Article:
2006: Twitter began tweeting.  



It’s What You Do That Defines You  

Before we go any further, we will now take a look at what digital media users, use it for. In doing this, we inevitably answer the parallel question of “What do people do online?” Though a sizeable chunk of the answer can be attributed to the umbrella term of “entertainment”, it is far from the only thing people use the internet, or digital media, for.  

Having made it so much easier for people to buy and sell, digital media is used for e-commerce, e-banking, ticketing and other financial transactions. It is used to communicate, for sharing ideas, and for collaborating—which brings us to the “content” part of our definition, or what users use digital media to convey.  

The evolution, or the very nature of content is two-fold: There is the format, or the “container”, or “packaging”, if you will; and the information, or what goes into the container. Now, there are many formats, which include videos, short films, web shows, articles of every length and style, blogs, games and discussion groups.  

In discussing what goes intothose videos, films, programmes, blogs, and so on, it is practically inevitable to discuss current trends affecting their development. The following, in no particular order, are seven such trends.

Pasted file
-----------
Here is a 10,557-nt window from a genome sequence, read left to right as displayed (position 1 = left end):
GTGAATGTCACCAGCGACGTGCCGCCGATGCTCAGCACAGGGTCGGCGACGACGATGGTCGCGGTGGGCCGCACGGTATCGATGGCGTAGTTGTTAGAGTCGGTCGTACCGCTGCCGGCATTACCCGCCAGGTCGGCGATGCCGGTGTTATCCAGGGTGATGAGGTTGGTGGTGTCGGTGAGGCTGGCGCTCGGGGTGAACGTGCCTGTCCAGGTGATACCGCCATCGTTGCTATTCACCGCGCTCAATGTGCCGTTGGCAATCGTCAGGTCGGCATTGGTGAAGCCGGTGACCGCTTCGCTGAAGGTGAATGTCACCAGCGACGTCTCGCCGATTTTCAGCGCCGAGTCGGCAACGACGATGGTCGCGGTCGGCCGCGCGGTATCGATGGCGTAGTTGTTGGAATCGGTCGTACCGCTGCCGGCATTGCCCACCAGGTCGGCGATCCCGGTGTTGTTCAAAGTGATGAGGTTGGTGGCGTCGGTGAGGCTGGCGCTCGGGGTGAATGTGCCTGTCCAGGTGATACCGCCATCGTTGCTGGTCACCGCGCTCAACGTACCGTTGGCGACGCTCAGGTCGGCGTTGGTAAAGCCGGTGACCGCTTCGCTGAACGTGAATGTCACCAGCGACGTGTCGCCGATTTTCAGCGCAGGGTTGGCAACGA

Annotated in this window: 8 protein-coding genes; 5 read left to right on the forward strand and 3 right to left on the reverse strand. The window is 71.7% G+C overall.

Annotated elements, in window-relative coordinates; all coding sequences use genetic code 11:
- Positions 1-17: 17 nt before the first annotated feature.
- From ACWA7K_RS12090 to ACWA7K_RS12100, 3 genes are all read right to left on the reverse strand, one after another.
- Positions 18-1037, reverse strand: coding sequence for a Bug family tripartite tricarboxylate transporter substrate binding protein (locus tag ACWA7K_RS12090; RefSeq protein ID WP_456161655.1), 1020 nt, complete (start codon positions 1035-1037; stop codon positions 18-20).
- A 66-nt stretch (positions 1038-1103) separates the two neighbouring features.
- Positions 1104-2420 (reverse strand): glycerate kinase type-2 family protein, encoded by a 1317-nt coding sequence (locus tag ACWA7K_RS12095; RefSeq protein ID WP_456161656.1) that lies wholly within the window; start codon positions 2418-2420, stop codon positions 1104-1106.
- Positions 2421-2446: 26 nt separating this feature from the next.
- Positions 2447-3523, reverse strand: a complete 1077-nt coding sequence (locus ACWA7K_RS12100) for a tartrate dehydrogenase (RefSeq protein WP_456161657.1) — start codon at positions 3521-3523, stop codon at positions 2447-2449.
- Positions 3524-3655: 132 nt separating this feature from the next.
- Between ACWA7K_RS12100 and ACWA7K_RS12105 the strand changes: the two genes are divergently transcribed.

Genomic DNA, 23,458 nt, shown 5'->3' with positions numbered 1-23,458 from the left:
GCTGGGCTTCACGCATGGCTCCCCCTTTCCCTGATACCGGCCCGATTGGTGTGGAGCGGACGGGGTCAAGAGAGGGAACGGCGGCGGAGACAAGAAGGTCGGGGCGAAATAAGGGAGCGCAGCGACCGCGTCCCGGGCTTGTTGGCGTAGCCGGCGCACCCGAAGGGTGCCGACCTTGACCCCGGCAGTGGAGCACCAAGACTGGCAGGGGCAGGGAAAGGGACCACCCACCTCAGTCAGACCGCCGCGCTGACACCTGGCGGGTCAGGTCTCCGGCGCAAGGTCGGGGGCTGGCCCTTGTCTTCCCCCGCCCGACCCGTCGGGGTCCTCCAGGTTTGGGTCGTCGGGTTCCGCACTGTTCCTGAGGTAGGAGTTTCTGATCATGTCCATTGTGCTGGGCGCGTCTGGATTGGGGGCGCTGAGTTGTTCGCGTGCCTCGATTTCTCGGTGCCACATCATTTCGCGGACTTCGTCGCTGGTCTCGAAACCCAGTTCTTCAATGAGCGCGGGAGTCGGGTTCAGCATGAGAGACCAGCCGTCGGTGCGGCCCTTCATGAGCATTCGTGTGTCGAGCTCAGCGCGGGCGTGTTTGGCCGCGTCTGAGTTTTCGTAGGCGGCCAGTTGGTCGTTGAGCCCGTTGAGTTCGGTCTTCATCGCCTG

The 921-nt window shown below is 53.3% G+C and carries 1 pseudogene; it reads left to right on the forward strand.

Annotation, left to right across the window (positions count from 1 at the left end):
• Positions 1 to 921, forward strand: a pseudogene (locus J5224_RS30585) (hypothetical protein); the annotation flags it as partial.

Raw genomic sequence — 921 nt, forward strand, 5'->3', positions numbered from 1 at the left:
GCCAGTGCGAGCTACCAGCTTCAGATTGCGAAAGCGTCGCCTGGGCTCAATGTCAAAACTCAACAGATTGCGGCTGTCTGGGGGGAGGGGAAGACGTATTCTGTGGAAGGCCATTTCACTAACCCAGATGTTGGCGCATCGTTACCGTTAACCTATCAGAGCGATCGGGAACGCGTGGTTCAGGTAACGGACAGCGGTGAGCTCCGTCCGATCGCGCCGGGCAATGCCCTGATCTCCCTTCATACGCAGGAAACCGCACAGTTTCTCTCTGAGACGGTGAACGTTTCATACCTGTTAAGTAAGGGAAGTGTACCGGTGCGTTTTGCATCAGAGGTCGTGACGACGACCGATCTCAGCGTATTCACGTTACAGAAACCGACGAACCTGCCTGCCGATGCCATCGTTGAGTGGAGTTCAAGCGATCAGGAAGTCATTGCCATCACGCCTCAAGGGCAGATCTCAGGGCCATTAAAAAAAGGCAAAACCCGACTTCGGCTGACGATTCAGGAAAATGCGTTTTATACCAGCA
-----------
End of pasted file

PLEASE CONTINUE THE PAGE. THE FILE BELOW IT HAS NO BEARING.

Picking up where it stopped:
These trends raise not so much as warning flags, but more like ‘signal beacons’— telling businesses what their content should be, and where they should be placing it, if they want to be able to effectively listen, reach and engagewith their target audiences.

  1. More and more people prefer to access their own content on their own personal devices, although watching traditional TV as a family or a group is still practised on a regular basis in some parts of the world. More often than not, these devices are mobile phones, which are expected to overtake the use of desktopcomputers in the near future.
  2. The boundaries between devices are rapidly disappearing — there is hardly any difference anymore between content for traditional media and content for digital, although there is a trend towards making content shorter and more easily digestible when it is specifically meant for digital.
  3. There has also been a trend towards “reality content”, or content that is or appears to be spontaneous or unscripted. This trend can be related to real-time content, whether it is of a professionally organised event or a private affair.